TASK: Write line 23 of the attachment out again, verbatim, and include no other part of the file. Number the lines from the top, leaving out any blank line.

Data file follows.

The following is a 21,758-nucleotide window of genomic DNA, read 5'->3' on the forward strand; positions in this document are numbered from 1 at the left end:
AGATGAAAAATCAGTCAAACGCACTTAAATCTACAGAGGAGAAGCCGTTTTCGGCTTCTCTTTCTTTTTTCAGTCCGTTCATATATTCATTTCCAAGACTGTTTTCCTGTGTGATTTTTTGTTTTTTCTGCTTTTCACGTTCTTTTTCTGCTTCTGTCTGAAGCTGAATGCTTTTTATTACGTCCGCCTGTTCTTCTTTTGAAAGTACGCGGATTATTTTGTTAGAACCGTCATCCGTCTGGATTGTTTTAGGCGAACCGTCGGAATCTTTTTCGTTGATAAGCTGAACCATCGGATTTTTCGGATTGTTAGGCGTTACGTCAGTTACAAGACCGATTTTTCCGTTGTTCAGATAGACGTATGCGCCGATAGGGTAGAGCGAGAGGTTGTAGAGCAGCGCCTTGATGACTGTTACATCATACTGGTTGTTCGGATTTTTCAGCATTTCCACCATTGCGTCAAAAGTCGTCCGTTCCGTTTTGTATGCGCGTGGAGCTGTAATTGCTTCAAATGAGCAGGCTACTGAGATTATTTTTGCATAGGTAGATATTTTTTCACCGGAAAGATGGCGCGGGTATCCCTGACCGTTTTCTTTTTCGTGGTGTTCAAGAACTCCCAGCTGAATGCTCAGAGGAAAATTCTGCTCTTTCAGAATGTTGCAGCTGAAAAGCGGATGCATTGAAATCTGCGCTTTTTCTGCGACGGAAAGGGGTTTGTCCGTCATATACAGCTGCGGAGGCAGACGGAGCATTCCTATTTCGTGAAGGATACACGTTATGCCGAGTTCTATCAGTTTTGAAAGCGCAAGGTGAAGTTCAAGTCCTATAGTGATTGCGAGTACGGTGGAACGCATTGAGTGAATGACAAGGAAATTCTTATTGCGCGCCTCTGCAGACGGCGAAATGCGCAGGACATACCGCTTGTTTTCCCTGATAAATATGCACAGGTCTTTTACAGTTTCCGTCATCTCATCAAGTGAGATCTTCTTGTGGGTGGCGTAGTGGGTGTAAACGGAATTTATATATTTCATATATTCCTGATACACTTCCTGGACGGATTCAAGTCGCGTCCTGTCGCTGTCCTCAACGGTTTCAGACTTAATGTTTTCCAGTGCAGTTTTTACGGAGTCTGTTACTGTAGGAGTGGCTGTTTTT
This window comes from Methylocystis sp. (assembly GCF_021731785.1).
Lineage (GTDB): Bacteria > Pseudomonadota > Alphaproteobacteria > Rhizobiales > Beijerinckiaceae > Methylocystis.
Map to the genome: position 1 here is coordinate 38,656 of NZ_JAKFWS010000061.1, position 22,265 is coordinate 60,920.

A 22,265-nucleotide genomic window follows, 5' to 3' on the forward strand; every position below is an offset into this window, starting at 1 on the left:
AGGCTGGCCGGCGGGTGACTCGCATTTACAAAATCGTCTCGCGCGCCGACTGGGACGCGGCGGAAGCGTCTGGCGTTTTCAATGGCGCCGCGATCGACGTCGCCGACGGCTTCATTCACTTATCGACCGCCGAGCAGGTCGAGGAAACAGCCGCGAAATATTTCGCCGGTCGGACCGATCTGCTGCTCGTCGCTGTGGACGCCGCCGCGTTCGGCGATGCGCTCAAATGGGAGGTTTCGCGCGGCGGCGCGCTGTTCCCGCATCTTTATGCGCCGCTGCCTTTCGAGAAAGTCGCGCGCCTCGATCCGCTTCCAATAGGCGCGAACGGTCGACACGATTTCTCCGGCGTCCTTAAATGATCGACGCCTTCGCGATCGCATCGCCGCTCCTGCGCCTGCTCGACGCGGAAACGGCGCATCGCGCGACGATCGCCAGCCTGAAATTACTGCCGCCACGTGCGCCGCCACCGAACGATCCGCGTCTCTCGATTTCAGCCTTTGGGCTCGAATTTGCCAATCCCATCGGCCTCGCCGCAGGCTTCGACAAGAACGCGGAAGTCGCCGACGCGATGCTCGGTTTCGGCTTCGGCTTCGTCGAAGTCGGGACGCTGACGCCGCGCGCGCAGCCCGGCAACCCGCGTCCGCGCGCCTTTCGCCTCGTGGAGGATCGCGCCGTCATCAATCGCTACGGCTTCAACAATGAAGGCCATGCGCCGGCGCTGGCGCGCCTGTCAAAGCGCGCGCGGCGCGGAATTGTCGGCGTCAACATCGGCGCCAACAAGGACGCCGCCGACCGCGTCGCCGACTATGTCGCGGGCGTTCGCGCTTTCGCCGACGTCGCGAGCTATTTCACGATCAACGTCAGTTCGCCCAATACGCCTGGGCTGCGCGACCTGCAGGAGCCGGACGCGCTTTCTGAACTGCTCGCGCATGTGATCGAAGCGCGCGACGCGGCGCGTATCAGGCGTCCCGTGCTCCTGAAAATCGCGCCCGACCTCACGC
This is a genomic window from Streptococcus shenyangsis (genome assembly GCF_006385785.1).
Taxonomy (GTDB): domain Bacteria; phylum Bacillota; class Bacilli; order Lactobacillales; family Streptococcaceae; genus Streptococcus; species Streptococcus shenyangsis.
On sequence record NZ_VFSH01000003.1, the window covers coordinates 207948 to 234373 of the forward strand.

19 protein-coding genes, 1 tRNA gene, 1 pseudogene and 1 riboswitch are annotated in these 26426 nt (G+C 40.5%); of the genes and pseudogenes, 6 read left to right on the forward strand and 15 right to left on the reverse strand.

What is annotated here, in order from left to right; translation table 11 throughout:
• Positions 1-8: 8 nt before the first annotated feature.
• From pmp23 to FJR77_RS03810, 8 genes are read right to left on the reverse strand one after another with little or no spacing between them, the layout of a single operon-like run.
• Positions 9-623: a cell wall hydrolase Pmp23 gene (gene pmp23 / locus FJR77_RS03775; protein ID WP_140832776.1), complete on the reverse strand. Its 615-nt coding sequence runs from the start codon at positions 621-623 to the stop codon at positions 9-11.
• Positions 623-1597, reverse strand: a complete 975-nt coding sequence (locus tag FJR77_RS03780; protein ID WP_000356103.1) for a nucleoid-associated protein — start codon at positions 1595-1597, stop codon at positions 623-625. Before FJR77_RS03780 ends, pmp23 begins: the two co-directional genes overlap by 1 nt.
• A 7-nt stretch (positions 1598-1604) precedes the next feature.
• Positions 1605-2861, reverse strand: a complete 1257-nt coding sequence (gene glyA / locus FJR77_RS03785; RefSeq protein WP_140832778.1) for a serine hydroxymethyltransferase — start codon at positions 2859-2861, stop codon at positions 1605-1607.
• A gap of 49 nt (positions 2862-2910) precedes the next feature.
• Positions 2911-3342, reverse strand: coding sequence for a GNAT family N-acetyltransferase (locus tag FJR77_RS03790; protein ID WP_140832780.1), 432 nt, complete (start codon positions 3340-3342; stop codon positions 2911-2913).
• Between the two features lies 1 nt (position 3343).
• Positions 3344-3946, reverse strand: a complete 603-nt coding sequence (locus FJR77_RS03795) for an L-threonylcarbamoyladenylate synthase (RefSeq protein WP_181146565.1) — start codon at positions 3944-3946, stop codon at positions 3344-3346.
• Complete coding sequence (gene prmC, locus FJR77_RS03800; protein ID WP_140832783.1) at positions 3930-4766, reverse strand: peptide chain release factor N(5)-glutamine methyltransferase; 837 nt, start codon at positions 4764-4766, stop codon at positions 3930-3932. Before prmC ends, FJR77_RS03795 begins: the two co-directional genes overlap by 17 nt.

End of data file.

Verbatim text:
• Complete coding sequence (gene prmC, locus FJR77_RS03800; protein ID WP_140832783.1) at positions 3930-4766, reverse strand: peptide chain release factor N(5)-glutamine methyltransferase; 837 nt, start codon at positions 4764-4766, stop codon at positions 3930-3932. Before prmC ends, FJR77_RS03795 begins: the two co-directional genes overlap by 17 nt.